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Black Holes And RedShift

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Posted by Brooks on October 3, 2007 12:58:57 UTC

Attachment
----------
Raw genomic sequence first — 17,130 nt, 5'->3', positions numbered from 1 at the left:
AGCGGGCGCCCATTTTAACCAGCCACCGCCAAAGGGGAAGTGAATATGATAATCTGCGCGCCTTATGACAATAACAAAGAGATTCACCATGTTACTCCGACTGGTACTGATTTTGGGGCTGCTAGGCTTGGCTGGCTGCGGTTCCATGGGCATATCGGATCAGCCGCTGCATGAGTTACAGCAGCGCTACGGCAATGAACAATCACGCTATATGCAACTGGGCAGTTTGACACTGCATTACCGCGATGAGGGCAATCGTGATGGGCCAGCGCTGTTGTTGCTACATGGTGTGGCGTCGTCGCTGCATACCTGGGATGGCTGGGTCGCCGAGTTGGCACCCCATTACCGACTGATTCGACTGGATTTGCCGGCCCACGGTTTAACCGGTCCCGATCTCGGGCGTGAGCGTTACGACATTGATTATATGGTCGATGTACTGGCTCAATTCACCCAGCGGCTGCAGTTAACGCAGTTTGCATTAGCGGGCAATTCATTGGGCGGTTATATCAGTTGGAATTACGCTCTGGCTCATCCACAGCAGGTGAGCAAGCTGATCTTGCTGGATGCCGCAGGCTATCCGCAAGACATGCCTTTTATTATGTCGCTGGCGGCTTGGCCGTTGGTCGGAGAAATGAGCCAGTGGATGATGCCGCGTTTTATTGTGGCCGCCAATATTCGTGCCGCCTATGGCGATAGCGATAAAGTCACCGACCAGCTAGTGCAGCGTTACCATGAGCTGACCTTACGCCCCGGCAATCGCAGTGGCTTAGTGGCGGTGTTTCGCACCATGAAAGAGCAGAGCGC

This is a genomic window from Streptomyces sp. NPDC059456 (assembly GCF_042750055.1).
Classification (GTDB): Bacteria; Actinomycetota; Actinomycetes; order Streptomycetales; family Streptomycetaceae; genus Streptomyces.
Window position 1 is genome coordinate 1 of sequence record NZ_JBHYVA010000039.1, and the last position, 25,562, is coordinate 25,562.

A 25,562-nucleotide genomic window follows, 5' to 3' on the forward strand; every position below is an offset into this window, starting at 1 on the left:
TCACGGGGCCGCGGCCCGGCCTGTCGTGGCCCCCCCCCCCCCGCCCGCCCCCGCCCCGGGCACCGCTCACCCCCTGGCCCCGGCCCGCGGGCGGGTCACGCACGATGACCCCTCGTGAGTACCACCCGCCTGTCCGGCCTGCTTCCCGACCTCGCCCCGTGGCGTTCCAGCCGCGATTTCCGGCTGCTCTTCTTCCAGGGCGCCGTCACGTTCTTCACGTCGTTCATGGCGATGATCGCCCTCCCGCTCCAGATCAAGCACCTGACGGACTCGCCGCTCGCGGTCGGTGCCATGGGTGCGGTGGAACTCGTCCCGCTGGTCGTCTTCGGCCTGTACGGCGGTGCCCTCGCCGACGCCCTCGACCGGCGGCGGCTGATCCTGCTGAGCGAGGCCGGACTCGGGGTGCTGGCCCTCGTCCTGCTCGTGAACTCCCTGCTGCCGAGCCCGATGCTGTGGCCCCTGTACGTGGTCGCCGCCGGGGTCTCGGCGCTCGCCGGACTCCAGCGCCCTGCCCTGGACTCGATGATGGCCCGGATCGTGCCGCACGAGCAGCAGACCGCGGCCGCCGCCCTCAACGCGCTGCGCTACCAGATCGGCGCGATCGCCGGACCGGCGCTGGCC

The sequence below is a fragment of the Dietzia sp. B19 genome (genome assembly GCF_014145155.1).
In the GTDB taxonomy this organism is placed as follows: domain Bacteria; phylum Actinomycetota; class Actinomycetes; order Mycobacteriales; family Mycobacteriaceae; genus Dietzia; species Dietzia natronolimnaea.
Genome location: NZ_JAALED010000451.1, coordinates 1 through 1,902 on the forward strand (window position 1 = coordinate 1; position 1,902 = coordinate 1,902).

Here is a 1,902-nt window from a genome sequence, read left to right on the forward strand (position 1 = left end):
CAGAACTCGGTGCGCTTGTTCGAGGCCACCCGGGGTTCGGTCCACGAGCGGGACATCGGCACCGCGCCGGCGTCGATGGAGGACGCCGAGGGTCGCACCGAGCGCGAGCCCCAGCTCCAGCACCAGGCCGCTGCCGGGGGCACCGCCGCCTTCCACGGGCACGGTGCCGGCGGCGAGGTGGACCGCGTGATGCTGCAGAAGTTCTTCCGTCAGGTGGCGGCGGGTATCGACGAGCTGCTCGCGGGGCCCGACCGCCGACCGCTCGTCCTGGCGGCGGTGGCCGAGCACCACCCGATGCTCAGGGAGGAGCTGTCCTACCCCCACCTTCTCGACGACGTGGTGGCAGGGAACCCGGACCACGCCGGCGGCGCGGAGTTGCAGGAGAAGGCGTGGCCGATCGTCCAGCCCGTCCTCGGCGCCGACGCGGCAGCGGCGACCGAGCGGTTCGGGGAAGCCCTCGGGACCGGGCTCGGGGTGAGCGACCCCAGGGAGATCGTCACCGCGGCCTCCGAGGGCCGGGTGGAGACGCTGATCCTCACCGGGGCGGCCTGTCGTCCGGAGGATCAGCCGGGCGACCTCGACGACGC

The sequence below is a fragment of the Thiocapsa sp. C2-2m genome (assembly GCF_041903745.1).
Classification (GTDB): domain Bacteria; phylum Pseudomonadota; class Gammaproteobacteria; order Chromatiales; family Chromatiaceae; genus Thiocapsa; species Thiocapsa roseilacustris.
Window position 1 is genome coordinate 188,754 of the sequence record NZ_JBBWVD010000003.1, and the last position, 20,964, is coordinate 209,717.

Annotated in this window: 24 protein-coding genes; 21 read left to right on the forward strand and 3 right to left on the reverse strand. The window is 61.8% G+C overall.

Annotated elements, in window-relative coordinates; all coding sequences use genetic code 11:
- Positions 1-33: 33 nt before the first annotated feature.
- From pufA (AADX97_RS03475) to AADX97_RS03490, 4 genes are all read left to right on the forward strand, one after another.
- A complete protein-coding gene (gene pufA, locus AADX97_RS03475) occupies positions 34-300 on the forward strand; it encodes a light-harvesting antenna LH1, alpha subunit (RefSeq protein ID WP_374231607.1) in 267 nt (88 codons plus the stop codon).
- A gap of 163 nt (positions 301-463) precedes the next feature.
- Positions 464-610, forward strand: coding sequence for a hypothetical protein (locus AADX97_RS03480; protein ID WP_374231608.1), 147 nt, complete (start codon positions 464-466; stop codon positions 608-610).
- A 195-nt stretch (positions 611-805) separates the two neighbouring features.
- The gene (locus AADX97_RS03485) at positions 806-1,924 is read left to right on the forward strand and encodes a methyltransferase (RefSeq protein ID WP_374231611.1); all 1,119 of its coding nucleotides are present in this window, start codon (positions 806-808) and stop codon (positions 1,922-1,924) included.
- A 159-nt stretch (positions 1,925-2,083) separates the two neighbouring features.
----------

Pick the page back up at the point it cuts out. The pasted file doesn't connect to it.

I am currnetly working on a theory that the reason all very distant objects that we use Hubble's Law and Constant to determine velocity and distance have extreme red-shifted spectra is not because the universe is expanding but because objects like Quasars and Supernovae have a real possibility to possess a black hole or other extremely dense object that I believe is red-shifting the electromagnetic radiation. Local galaxies do not require advanced methods for observation. Most of them can be seen as is in the visible light part of the spectrum. Distant objects require special circumstances to exist if we are to observe them. High energy or luminosity from the source is a mandatory requirement to effectively observe very distant objects. Two sources of extreme energy include Quasars and Type Ia supernovae. Both are very luminous at specific frequencies and can be seen for billions of light years. Why are these objects so luminous? Do they share anything in common that would lead help us understand what we observe? The facts on quasars are that they appear to be visibly small but tremendously energetic with the luminosity of 100 to 1000 galaxies. They often have polar gas jets streaming away from them extending hundreds of light years from the Quasar itself. They appear to be receding at tens of thousands of kilometers per second which according to Hubble’s Law means that they are very far away. Why couldn’t a closer Quasar travel through space at tremendous speed? Is there anything about a Quasar that might cause an apparent red-shift without the need for recessive motion? It is thought that a super massive black hole might be the source of a Quasars power. It is also believed that a Quasar may be the birth of a new galaxy. After burning up the local fuel surrounding it during its highly luminous years, an older Quasar simply attracts, via its tremendous gravity, all the matter that develops into and ordinary galaxy. The nearest Quasar is about 700 million light years away so that would mean that the latest galactic birth that we know about was taking place 700 million years ago. Perhaps by now there is actually a young galaxy there. Pass out the cigars! I have often pondered the thought of the universe being able to reproduce as everything else in nature does. Perhaps black holes really are the reproductive means of the universe.Could the black hole of a Quasar red-shift the electromagnetic energy trying to escape it? Try to imagine you and a stronger friend holding an unbreakable rubber band. Moving slowly apart from each other you see the rubber band elongate as it is stretched. This continues until the grip of your stronger friend overcomes your ability to hold onto the rubber band. Eventually you have to let go and the rubber band contracts and disappears into the closed hand of your friend. Perhaps black holes treat electromagnetic energy the same way. Their tremendous gravity elongating spectral emission lines until they reach the event horizon and disappear from our view. The only emissions we can see from Quasars occur prior to the event horizon when tremendous forces have elongated the spectra while enormous amounts of energy are released prior to the event horizon. No one really knows enough about Quasars and black holes to say for sure but ask yourself this: Why would all the Quasars in the universe be moving away from the Milky Way? Is the Milky Way the center of the universe? Would a galaxy near the Quasar be able to break Hubble’s Law and not see recession? Why do the jets of a Quasar appear neatly streaming from the center and not strewn across space as they would be if the Quasar were traveling at tens of thousands of kilometers per second?Now let’s take a look at Type Ia Supernovae. Type Ia Supernovae occur when a small white dwarf steals enough material from a binary red giant companion. When it accumulates enough matter to exceed 1.4 solar masses, the white dwarfs starts to collapse and its core violently bursts into fusion. The energy is enough to cause the star to blow apart and can be seen from billions of light-years away. The common link between supernovae and Quasars is the possibility, depending on the mass of the exploding star, of a black hole being produced. Type Ia supernovae usually result in white dwarf only which is so dense and gravitationally strong that its red giant companion gets sucked into it until it no longer exists. So with a type Ia supernovae we have matter and energy from a RED giant being drawn into a super dense WHITE dwarf. When we gather this mixture of electromagnetic energy we somehow find a red-shift which we apply Hubble’s Law to and determine its distance and rate of recession. How we can determine what the spectral lines of a binary star system 5 billion miles away are supposed to be is at best a wild guess. With the forces involved, both electromagnetic and gravitational, there is no way one could accurately determine the actual red-shift, distance and recession of a Type Ia supernovae. Again with the existence of a super dense object associated with Type Ia supernovae, one cannot rule out the possibility of gravity influencing the apparent red-shift of the observed electromagnetic energy. Tell me what you think.

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